Mental Wellness in the Time of Job Hunting


Let’s face it: Job hunting can be tough on our mental health at the very best of times. Let alone having to deal with the disappointment of rejection and the anxiety of job interviews; applying for jobs, working on your CV, and networking “like a boss” can be tedious, emotionally draining and, to be honest, quite an overwhelming experience — especially if you’re in need of a paycheck, and paying this month’s rent. Add Covid-19 to the mix and South Africa’s record-high unemployment rate and an unprecedented layer of anxiety, hyper-stress and mental tough-stuff are added to any and every active job seeker. As a result, knowing how to manage your stress and your mental wellness by setting healthy boundaries throughout the process becomes critical, especially if you’ve reached a point of job hunt fatigue or burnout.

To help keep your stamina, your mental energy, your attitude and confidence where it needs to be — on the ‘up’ —, we’ve compiled some tips to help you adopt the best mental attitude while searching for your next position.


Securing a job is your overall goal, but it is important to set yourself smaller, controllable aims in the interim that’ll have the knock-on effect of knowing you’re actively trying your best and, step by step, getting closer to getting that resounding “yes” and landing your dream job. Don’t set yourself up for failure by setting unrealistic targets such as applying for 10 jobs in a day. Keep it manageable as small, daily wins are what will help you to keep your confidence and momentum going. For example, you may decide to apply for only one job today and attend an online networking event this evening and once you’ve done that, you can cross those to-do’s off your list, give yourself a pat on the back, and celebrate another small victory. Step by step, one travels far.


If job hunting is currently your full-time job, it’s important to establish a work/life balance just as you would in any work environment. Have set hours in which you apply for jobs and choose the hours that work best for you and when you’re able to work at your peak. Ensure your day is varied to avoid burnout. Have coffee breaks. Take a lunch break. Stop at 5 pm and plan something enjoyable in the evening to give yourself something to look forward to. Incorporating exercise and meditation in your day is also important to help give you extra energy as well as a mental game.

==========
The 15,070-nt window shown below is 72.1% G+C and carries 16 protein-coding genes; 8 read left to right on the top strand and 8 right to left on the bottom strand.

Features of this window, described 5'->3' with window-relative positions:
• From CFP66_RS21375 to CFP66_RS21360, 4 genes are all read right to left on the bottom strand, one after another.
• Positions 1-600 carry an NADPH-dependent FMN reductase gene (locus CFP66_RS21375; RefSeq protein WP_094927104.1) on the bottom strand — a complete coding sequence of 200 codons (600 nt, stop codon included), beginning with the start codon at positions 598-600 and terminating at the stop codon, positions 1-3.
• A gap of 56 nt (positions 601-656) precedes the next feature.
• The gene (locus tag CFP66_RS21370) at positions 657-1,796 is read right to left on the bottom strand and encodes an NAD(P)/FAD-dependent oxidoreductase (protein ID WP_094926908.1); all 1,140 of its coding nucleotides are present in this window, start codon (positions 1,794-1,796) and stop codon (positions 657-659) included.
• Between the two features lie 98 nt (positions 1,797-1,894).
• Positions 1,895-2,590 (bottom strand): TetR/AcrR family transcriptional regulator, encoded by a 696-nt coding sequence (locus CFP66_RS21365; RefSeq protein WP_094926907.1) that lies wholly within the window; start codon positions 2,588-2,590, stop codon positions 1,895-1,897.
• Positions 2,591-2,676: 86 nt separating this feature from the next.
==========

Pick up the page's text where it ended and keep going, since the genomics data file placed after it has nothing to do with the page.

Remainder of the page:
Speaking of scheduling, it’s essential to make time for self-care, and for looking after yourself and your overall wellness. Remember to drink lots of water, eat well, get a good night’s sleep and go outside for at least 20 minutes a day. Stretch! Keep a journal to document your feelings and to help you work your way, mentally, through to the other side. So many people underestimate the importance of self-care, but the fact is that feeling good about yourself can be a game-changer in your hunt for a job, and most certainly helps to keep any burnout, anxiety or even depression at bay.


Linked to this is remembering to be intentionally kind to yourself and to celebrate your hard work and your efforts. In what can be an incredibly “unkind time”, you need to become your own best friend. If you find yourself focusing on your failures, shift the narrative. Speak to yourself positively and acknowledge that you’re doing your best: that you’re worth it and you’ve got everything that it takes — and more. It may help to write positive affirmations on Post-Its and keep it near your desk, or to create mood-boards where you can keep your dream vision insight and know, with every confidence (and a healthy dose of patience) that you will get there, soon.


On days when it’s especially hard to “hunt”, step back and look at why you’re doing it and what you really want to achieve. Often, the perspective of why you’re hunting for a job — to better support your family, to level up in your career, to finally do what you’ve been trained to do — can help to give you that extra motivation. It will require honesty and, who knows, you may find it sparks other ideas of how you can get to where you want to be — via different avenues, new networks, or even starting your own business. There are a million ways to get things done and, as the famous adage goes: “When there is a will, there is a way.”